Henry Reuben Woodier (AKA Dick Woodier) was born 25th of August 1900. He started working at Cash’s Lane in 1922 drilling under foreman Harry Timms. After 8 years Henry moved to the Crankshaft shop at Canley working under Fred Kleiter. In 1933 he was moved to the ‘old spares’, still drilling and machining under Fred Kleiter.
During WW2 Henry was in the home guard. In 1940, Henry worked nights on Mosquito production as a charge- hand for the new female workers on the aircraft and munitions section. After the War, Henry was made charge hand on the day shift where he was on drilling for car production. He continued to work under Mr Kleiter until he retired in 1948, Henry suggested that some of his happiest memories at work were working with Mr Kleiter in ‘spares’.
In 1950 Henry moved to Mr E. Preston’s section at Canley, in 1958 this section moved to Radford whereupon he gave up his charge hand position and decided to revert to a machinist. In March 1967, after nearly 45 years of service, Henry retired aged 66. A large crowd gathered at the Radford machine shop to see Mr E. Preston present Henry with a sum of money collected from his friends and workmates. He passed away 1970.
This entry is submitted by his Great- Grandson (Luke Garland).
“My father worked for Canley Car Deliveries whose storage depot was at Burton Green. Around the 1959 time my father brought the drivers down in a van with bench seats either side to pick up cars fromStandard‘s factory storage area (it always seemed packed). On the opposite corner of Tile Hill Lane/Fletchamstead Highway junction was the StandardCinema.”
Here is a picture of the van your dad must have picked up the ferry men in. Van is in the background with my dads car on the left. Pic is of my two brothers and me at Burton Green, I’m in the middle, with the three guard dogs that were there at the time. Pic approx 1959/60.
“Had some great times, looking back, was probably the most enjoyable job I’ve ever had. Just didn’t realise it then. We used to go over The Herald Pub at lunchtimes quite often. It was always packed out.”
“The Specification Office was on Tile Hill Lane, there were 3 girls and around 12 guys in the office. We used to go for a lunchtime drink at The Newlands.”
“The Engine casting checking fixture known by us as a Doghouse Fixture as the block fitted inside it. Happy days at a good company.”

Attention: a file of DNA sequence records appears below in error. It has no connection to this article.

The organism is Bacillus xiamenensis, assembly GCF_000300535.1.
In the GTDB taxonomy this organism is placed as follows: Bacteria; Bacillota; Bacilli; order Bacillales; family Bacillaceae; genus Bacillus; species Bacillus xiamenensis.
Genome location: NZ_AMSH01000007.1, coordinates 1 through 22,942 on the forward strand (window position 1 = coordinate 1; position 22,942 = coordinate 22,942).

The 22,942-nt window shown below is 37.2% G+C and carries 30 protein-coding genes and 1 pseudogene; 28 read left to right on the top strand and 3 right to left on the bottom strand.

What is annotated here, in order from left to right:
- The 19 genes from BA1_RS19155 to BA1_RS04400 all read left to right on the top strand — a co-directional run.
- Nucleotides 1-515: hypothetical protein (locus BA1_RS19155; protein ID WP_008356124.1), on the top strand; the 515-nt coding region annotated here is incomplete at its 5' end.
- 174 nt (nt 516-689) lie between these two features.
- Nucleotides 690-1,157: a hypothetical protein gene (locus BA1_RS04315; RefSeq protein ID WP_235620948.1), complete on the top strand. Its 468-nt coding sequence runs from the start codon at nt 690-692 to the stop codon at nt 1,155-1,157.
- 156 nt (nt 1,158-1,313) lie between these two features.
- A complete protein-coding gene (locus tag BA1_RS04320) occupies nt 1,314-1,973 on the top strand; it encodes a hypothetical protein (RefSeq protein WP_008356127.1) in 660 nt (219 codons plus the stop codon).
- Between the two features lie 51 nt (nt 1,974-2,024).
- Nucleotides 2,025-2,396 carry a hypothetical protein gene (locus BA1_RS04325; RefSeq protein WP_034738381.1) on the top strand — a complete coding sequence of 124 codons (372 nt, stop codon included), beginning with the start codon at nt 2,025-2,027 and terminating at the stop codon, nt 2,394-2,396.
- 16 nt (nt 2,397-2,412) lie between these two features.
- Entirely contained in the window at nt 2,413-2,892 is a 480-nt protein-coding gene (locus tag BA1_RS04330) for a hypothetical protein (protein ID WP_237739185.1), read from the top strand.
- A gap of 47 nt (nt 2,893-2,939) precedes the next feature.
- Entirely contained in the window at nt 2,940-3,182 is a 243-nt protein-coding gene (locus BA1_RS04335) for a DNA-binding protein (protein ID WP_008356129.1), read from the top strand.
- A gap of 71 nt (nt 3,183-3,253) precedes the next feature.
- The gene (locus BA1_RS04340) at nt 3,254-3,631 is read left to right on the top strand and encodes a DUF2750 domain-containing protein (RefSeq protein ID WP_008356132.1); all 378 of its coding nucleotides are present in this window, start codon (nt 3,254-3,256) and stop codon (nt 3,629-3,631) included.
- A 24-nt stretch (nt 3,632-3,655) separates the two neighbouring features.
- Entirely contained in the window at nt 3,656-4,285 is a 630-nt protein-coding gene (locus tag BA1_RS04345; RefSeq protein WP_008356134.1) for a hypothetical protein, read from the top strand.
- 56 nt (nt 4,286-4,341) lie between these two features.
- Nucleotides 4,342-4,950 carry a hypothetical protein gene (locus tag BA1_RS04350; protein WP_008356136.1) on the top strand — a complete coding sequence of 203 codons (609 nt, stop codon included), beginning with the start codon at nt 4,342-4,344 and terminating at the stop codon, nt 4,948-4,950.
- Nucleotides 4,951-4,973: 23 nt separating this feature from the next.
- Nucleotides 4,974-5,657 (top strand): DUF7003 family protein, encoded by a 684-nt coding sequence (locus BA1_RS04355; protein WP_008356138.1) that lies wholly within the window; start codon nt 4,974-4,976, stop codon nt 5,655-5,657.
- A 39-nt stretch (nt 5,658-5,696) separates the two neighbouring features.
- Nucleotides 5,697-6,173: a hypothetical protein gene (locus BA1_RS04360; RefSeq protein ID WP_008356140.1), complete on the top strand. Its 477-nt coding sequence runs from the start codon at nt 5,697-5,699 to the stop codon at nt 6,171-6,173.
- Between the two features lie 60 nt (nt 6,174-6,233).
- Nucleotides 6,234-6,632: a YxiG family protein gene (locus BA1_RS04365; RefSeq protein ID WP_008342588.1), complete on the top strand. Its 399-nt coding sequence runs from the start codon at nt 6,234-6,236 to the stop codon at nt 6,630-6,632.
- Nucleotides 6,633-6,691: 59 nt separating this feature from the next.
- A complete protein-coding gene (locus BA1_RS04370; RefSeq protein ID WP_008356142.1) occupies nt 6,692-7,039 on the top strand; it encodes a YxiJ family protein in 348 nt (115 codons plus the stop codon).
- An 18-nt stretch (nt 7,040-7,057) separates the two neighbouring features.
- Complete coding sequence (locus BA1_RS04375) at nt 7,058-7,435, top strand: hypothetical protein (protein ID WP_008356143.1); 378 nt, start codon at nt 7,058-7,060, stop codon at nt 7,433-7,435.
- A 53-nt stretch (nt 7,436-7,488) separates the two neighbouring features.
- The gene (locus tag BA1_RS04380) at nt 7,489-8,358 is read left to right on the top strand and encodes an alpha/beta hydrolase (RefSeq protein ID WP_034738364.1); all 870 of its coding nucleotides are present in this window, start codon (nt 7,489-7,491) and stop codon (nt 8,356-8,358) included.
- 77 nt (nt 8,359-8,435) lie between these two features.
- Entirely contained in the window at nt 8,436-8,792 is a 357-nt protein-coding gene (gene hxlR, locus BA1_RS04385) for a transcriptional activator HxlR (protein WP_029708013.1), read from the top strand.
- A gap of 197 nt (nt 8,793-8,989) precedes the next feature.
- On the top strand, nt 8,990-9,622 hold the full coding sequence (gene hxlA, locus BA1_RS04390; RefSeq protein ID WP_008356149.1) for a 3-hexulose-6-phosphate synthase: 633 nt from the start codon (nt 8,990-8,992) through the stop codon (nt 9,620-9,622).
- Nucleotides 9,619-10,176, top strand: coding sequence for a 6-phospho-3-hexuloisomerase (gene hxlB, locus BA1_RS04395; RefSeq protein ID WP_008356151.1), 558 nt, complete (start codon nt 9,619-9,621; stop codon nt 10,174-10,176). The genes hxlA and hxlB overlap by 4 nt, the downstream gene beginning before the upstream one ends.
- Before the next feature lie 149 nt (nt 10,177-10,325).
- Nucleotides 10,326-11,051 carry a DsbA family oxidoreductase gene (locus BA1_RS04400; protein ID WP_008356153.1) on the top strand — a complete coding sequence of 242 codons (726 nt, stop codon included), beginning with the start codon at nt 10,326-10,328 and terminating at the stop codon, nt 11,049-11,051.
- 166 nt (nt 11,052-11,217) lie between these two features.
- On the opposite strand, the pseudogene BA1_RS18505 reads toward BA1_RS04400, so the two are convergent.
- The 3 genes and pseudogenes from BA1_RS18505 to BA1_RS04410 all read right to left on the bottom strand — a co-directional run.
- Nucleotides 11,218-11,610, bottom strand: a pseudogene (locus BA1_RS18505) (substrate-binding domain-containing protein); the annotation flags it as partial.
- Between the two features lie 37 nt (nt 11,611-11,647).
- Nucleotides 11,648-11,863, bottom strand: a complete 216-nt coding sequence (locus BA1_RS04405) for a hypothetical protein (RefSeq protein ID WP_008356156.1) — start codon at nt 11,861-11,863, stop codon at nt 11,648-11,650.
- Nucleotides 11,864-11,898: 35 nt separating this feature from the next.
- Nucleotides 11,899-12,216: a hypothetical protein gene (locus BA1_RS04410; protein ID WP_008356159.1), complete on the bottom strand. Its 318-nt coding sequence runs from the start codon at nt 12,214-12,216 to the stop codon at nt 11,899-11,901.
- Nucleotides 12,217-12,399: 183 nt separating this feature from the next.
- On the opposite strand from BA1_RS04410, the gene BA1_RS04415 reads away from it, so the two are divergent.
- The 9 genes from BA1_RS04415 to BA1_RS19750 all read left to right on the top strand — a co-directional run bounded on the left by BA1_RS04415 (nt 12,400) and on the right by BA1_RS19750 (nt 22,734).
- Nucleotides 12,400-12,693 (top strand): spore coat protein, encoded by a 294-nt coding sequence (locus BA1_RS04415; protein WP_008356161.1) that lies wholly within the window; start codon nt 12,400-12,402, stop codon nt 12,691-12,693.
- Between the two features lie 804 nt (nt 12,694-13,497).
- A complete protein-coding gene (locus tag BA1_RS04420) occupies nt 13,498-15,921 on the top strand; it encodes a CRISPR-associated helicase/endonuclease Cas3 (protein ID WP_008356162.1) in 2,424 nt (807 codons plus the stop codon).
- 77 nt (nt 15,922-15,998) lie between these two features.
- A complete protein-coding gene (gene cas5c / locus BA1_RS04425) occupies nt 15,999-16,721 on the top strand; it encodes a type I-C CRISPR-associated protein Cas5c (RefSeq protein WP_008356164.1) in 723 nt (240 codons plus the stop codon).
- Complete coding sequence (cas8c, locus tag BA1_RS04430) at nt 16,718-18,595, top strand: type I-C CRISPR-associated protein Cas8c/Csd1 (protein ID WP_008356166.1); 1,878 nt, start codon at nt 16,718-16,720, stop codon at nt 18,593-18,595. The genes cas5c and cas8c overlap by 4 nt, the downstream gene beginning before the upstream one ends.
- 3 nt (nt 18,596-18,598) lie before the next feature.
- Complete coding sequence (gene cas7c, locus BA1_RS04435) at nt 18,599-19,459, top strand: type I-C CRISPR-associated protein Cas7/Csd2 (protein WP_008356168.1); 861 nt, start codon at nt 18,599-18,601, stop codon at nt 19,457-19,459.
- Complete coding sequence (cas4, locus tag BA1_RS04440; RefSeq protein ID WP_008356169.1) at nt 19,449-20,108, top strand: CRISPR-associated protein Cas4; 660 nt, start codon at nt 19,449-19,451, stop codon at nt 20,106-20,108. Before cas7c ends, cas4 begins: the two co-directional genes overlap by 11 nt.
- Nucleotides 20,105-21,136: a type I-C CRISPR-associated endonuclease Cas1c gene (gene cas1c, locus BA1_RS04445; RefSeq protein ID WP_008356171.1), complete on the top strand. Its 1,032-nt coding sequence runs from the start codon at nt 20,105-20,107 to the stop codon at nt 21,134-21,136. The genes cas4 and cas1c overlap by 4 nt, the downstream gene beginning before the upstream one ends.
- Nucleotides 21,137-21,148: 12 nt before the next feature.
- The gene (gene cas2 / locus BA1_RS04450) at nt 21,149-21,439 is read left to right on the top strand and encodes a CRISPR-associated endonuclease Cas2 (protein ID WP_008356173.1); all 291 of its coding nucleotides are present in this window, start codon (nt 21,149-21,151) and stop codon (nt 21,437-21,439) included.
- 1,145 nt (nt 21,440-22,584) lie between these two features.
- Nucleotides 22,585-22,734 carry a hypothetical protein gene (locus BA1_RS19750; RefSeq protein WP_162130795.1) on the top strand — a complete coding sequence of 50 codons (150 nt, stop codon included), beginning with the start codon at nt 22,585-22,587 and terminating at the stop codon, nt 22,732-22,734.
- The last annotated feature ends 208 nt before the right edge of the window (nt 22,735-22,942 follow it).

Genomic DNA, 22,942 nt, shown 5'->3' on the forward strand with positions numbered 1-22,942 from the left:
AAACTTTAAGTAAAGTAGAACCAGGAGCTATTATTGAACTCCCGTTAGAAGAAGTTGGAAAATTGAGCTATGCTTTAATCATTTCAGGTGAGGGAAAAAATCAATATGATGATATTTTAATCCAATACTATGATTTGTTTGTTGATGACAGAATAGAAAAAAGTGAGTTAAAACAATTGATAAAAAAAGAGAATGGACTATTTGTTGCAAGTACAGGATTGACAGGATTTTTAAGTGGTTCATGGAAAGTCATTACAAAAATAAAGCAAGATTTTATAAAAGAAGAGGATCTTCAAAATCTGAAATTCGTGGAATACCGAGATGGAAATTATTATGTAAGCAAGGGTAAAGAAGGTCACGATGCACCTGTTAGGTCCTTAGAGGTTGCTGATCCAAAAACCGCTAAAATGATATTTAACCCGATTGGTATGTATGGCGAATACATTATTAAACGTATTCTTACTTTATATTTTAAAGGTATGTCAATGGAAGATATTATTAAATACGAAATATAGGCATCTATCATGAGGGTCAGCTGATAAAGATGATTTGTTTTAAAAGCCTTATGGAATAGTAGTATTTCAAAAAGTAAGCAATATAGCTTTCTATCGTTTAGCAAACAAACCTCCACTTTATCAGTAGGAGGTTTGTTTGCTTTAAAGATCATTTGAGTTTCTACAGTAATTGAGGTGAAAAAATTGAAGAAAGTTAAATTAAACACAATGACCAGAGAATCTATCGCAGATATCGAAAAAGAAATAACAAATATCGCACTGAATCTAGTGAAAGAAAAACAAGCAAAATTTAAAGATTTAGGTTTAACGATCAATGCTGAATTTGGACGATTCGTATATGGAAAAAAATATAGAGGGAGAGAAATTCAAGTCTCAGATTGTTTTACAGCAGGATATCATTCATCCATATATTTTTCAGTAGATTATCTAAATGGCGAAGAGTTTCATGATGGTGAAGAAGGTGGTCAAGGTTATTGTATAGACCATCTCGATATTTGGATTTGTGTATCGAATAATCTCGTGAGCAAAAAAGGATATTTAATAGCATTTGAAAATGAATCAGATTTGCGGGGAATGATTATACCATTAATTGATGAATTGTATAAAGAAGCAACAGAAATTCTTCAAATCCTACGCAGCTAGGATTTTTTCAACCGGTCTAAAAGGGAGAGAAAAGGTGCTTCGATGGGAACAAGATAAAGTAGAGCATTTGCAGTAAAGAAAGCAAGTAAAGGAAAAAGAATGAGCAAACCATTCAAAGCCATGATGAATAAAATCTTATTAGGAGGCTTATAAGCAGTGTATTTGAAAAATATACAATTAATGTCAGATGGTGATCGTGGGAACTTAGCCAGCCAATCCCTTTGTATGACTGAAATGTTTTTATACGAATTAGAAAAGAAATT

“An uncle of mine worked at Canley for many years until he retired; my dad told me he worked on back axle assembly.”
“My father worked at the Standard, Banner Lane and was made redundant after 20 years. As far as I know he was a ‘fitter’ but I was too young to know much more than that. I remember he hung his bike up in the shed and there it stayed.”
“I remember during the late 70s, probably 1978, they had a Japanese delegation visiting the Canley plant, this preceded the Triumph Acclaim and was initiated by Michael Edwards, whom Maggie Thatcher entrusted control of British Leyland cars. The problem was that there were a lot of veterans who served in the Royal Warwickshire Regiment, many of which saw service in the Far East and suffered shocking treatment as POWs under the Japanese. The company decided, due to the strength of feeling against the Japanese, to give those employees who served in the Far East etc a day off with pay. Any ex-Standard Triumph employee would know that the internal road that ran from the Fletch gate to the Canley gate was always known as the “Burma Road”
“A friend of mine worked as an internal auditor for Standard Triumph. Under the Leyland regime, he had to make regular vists to Gaydon, where they stored cars, to locate up to a thousand cars at a time that had been “lost” by the accounting system!”
These great photos have been sent through by Dave Wagner, showing his Dad (in the glasses) making a presentation (probably to a worker who was leaving). He worked there from the mid sixties until he retired 1977. We’ve enlarged the faces from the first photo to see if you can recognise anyone.
A new entry has spurred some extra research. This was submitted: “My Uncle Arthur Hutt who won the VC worked In The Stores There A long Time Ago”
So, this is what we found out:
He was 28 years old, and a private in the 1/7th Battalion of The Royal Warwickshire Regiment, British Army during the First World War when the following deed took place at the battle of Passchendaele for which he was awarded the VC.
On 17 October 1940, Second Lieutenant Sandy Campbell and his team of the Royal Engineers Bomb Disposal Company were called upon to deal with an unusually large and unexploded bomb that had fallen at the Triumph Engineering Company’s works in Canley.